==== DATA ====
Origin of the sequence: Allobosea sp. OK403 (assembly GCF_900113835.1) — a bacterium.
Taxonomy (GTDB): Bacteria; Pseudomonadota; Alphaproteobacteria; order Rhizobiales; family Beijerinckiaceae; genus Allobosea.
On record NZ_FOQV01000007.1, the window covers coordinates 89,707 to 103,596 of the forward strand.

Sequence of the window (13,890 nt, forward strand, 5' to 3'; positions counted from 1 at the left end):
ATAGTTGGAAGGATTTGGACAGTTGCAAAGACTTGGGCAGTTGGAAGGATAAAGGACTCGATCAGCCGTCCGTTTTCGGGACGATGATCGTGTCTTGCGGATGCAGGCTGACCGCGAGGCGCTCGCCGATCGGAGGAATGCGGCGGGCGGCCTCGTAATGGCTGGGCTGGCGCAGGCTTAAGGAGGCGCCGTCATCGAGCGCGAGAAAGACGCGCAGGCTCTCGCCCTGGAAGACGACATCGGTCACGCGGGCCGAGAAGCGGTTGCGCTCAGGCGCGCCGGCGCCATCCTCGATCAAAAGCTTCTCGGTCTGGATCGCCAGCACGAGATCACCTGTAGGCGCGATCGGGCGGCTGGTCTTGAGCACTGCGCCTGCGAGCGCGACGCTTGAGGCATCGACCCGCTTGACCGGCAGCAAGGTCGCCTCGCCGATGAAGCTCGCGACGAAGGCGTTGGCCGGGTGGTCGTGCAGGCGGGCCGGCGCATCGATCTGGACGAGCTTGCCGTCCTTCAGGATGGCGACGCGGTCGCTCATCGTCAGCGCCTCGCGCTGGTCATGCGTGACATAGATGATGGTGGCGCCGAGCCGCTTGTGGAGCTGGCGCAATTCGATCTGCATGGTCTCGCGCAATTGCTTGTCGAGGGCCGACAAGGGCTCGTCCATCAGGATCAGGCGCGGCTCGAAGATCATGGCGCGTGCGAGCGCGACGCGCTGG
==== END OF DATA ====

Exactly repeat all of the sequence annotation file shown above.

Origin of the sequence: Allobosea sp. OK403 (assembly GCF_900113835.1) — a bacterium.
Taxonomy (GTDB): Bacteria; Pseudomonadota; Alphaproteobacteria; order Rhizobiales; family Beijerinckiaceae; genus Allobosea.
On record NZ_FOQV01000007.1, the window covers coordinates 89,707 to 103,596 of the forward strand.

Sequence of the window (13,890 nt, forward strand, 5' to 3'; positions counted from 1 at the left end):
ATAGTTGGAAGGATTTGGACAGTTGCAAAGACTTGGGCAGTTGGAAGGATAAAGGACTCGATCAGCCGTCCGTTTTCGGGACGATGATCGTGTCTTGCGGATGCAGGCTGACCGCGAGGCGCTCGCCGATCGGAGGAATGCGGCGGGCGGCCTCGTAATGGCTGGGCTGGCGCAGGCTTAAGGAGGCGCCGTCATCGAGCGCGAGAAAGACGCGCAGGCTCTCGCCCTGGAAGACGACATCGGTCACGCGGGCCGAGAAGCGGTTGCGCTCAGGCGCGCCGGCGCCATCCTCGATCAAAAGCTTCTCGGTCTGGATCGCCAGCACGAGATCACCTGTAGGCGCGATCGGGCGGCTGGTCTTGAGCACTGCGCCTGCGAGCGCGACGCTTGAGGCATCGACCCGCTTGACCGGCAGCAAGGTCGCCTCGCCGATGAAGCTCGCGACGAAGGCGTTGGCCGGGTGGTCGTGCAGGCGGGCCGGCGCATCGATCTGGACGAGCTTGCCGTCCTTCAGGATGGCGACGCGGTCGCTCATCGTCAGCGCCTCGCGCTGGTCATGCGTGACATAGATGATGGTGGCGCCGAGCCGCTTGTGGAGCTGGCGCAATTCGATCTGCATGGTCTCGCGCAATTGCTTGTCGAGGGCCGACAAGGGCTCGTCCATCAGGATCAGGCGCGGCTCGAAGATCATGGCGCGTGCGAGCGCGACGCGCTGG